Mercedes-Benz’ latest C-Class finally captured the company’s well-crafted ethos into a compact package. Previous Cs tended to ape whatever the S-Class was doing at the time, both in terms of style and substance, regardless of whether or not that translated well to a smaller size. The current generation finally hits that just-right combination of power, poise and technology, and the cars are beyond ubiquitous as a result.
|1. The addition of direct-injection to the 3.5L V6 brings power to 301 hp and 273 lb-ft of torque.
2. Fuel economy also goes up to 20/29 mpg.
3. Cosmetic updates for 2012 include new headlights with LED turn signals and a larger grille, as well as LED taillights and a new rear diffuser.
4. Pricing for the C350 starts at $40,575.
MODEST CHANGES OUTSIDE, MAJOR CHANGES INSIDE
Not wanting to mess with what’s been a popular package, Mercedes-Benz has left most of the 2012 C sedan well enough alone. The overall silhouette hasn’t been altered, but the headlights are re-shaped and now incorporate LED turn signals, and there’s now a wider mesh-covered front fascia flanked by ‘Benz’ trademark LED running lights. The changes to the rear are even more subtle. The taillights use LEDs, and the rear bumper features a re-sculpted faux diffuser. And that’s it, really. In isolation, it’s hard to tell the difference.
It’s inside where the most tangible efforts were made. Replacing the, ahem, durable dark plastics and faux metal are softer, more haptically happy materials and black ash trim in Sport models. The dash is more driver-focused, with sunken gauges, circular vents, and revised radio and HVAC controls. The new four-spoke flat-bottomed steering wheel hints at the C’s performance, and sports secondary controls for the audio system, Bluetooth hands-free and trip computer. While not especially spacious, the back seat is usable by adults, which is on par for the class.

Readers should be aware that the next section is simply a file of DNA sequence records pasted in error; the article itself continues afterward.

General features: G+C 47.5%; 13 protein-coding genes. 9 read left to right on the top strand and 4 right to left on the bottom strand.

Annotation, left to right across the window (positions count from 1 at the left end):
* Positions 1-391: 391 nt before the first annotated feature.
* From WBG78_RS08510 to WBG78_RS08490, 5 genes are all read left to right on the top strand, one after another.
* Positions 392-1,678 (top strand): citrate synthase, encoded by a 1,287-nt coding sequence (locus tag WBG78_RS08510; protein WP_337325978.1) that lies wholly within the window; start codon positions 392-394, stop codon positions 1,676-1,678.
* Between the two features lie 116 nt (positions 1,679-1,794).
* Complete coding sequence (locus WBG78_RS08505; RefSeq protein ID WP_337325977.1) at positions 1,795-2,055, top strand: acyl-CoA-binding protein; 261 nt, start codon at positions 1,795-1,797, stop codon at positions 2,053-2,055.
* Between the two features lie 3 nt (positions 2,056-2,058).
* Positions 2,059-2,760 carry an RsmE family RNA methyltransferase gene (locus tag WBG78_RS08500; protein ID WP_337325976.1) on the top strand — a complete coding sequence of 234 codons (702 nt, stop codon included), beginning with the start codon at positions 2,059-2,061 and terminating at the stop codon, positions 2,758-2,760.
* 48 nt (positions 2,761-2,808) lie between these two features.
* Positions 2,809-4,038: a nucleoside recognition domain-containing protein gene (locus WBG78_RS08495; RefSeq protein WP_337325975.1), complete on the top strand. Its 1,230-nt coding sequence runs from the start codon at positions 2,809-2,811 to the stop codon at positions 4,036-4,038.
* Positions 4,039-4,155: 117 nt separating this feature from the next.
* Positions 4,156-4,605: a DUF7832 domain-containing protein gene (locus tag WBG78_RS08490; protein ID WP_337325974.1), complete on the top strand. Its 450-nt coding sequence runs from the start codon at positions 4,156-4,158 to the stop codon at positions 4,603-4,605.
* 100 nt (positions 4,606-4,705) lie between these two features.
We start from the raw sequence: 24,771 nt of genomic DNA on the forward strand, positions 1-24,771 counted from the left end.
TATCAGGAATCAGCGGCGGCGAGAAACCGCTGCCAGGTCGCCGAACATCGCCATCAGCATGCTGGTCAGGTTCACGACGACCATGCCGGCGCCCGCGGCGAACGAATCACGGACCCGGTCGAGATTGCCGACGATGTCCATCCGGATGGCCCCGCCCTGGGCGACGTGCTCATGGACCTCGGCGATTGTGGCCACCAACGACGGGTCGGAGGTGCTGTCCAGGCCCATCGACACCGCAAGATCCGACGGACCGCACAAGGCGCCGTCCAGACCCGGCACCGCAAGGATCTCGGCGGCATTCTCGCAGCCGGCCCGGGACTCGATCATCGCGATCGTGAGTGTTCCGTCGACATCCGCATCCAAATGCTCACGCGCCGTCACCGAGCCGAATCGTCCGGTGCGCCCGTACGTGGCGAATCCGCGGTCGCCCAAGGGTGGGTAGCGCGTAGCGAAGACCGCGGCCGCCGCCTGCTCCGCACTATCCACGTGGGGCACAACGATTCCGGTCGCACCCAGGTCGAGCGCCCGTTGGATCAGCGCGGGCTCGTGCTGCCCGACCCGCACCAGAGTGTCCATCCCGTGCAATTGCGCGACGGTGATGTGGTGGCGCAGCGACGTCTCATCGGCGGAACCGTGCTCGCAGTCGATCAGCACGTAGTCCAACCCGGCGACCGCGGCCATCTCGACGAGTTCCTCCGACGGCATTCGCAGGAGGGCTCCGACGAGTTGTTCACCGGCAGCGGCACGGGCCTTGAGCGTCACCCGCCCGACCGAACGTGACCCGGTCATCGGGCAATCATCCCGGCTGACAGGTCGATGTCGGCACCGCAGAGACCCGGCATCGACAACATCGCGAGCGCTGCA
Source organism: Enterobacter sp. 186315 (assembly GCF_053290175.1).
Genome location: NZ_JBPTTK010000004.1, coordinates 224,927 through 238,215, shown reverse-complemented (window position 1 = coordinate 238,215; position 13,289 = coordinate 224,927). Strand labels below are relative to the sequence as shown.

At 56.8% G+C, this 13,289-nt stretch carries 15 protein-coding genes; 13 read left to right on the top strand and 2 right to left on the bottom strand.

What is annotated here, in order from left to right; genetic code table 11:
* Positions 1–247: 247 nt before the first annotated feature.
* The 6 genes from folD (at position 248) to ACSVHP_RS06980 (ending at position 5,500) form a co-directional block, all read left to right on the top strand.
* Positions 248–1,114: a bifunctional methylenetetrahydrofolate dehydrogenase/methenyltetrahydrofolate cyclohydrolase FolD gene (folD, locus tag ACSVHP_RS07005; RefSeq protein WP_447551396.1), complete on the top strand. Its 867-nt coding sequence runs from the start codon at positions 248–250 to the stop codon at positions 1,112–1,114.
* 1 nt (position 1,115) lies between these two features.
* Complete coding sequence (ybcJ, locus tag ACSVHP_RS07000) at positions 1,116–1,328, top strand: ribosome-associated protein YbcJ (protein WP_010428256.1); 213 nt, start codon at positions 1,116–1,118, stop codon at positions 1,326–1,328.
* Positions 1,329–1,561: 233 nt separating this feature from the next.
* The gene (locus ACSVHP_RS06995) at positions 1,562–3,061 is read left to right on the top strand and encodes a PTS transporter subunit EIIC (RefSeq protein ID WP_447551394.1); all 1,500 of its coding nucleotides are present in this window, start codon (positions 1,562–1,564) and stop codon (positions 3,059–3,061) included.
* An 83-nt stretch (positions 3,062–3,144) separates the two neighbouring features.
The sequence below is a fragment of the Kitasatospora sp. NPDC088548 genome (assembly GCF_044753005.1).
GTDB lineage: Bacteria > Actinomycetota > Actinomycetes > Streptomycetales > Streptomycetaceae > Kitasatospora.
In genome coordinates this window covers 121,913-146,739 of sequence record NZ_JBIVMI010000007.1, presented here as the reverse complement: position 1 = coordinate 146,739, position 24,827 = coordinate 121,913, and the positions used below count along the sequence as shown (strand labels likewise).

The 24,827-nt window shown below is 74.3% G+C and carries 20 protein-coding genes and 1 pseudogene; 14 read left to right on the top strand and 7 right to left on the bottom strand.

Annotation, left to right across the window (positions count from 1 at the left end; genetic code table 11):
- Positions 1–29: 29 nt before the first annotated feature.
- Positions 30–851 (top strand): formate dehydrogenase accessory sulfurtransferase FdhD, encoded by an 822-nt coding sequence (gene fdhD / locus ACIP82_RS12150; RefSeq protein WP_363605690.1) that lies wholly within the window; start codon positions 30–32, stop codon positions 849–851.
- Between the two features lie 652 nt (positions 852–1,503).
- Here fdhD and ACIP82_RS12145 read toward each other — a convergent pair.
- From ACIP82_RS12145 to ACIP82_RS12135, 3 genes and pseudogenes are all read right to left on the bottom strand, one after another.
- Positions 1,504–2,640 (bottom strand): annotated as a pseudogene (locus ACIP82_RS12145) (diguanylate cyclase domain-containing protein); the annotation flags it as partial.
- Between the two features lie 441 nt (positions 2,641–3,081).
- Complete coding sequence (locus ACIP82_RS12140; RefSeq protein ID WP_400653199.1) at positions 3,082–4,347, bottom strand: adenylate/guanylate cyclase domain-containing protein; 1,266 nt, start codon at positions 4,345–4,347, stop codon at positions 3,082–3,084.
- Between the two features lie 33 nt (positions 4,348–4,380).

DIRECT-INJECTION ADDS POWER, FUEL ECONOMY
Besides the smoking C63 AMG, the most rapid form of C-sedan transport remains the C350 Sport. Its 3.5-liter V6 remains, but now features direct injection to push horsepower to 301, which is finally competitive. Torque is up to 273 lb-ft, and even without a turbocharger peaks between 3500 to 5250 rpm. The automatic transmission still has seven gears, sending that power smoothly to the rear wheels.
Straight-line performance is markedly improved with plenty of thrust across the rev range. Unfortunately, ‘Benz V6’s sound not terribly inspired and the new DI technology doesn’t help. Infiniti owners would commit seppuku if their G37s sounded this flat. But it does pay off at the pump: the C350 improves its fuel economy to 20/29 mpg, while the least-thirsty G37 combination can only hit 19/27. Cracking that magical 30-mpg barrier – let alone beating the new BMW 335i’s combination of power, torque and 33 mpg on the highway – will need a turbo or two.
Thankfully, the C350 hasn’t ditched its mechanically assisted power steering yet, which means hustling the car along confidently isn’t terribly difficult. The fully-independent suspension uses fast-reactive dampers, 18-inch wheels and wider rear tires (225/40 front vs. 255/35 in back) to keep the car very well balanced. Although not as sharp as, say, a 335i on summer performance tires, the all-season C is ultimately more rewarding and less likely to injure kidneys on frost-heaves and potholes.
Even in nasty weather, the ‘Benz doesn’t force the driver into the ABS zone unless it’s absolutely required. And if you overcook a corner, there are standard traction and stability control systems that will do everything in their power to save the car.
ATTRACTIVE PRICING, BEFORE OPTIONS
Looking solely at MSRP, the $40,575 C350 Sport splits the difference between the $36,300 G37 and $42,400 335i. But getting the Bimmer into its ‘Sport Line’ trim adds $1,700 to its bottom line, and picking the comprehensive $2,150 Sport package for the Infiniti also forces you to buy the $1,850 Navigation package and $2,150 Premium package. Then again, options and add-ons at Mercedes-Benz and BMW don’t come cheap either.
Our tester came with a $2,800 multimedia package that includes a seven-inch high-res LCD screen, navigation, rear-view camera, voice control, and a 10GB hard drive, and the optional 18-inch wheels, which were just over a grand. All in, the C350 Sport hit $46,000, including $875 for destination.
Enthusiasts in cooler, damper – or snowier – US states might be frustrated that Mercedes-Benz will still not offer its 4MATIC all-wheel drive with the ‘big’ engine sedan, preferring to keep that option as an exclusive for the C350 Coupe. Audi, BMW and Infiniti have no qualms about selling 300-plus horsepower all-wheel drive sedans; why not ‘Benz?
Still, don’t let yourself get all stressed out by silly marketing decisions. Drive the revised C350 Sport as it is and enjoy the subtle improvements in its performance and quality. Just invest in quality winter tires and a good roadside assistance package.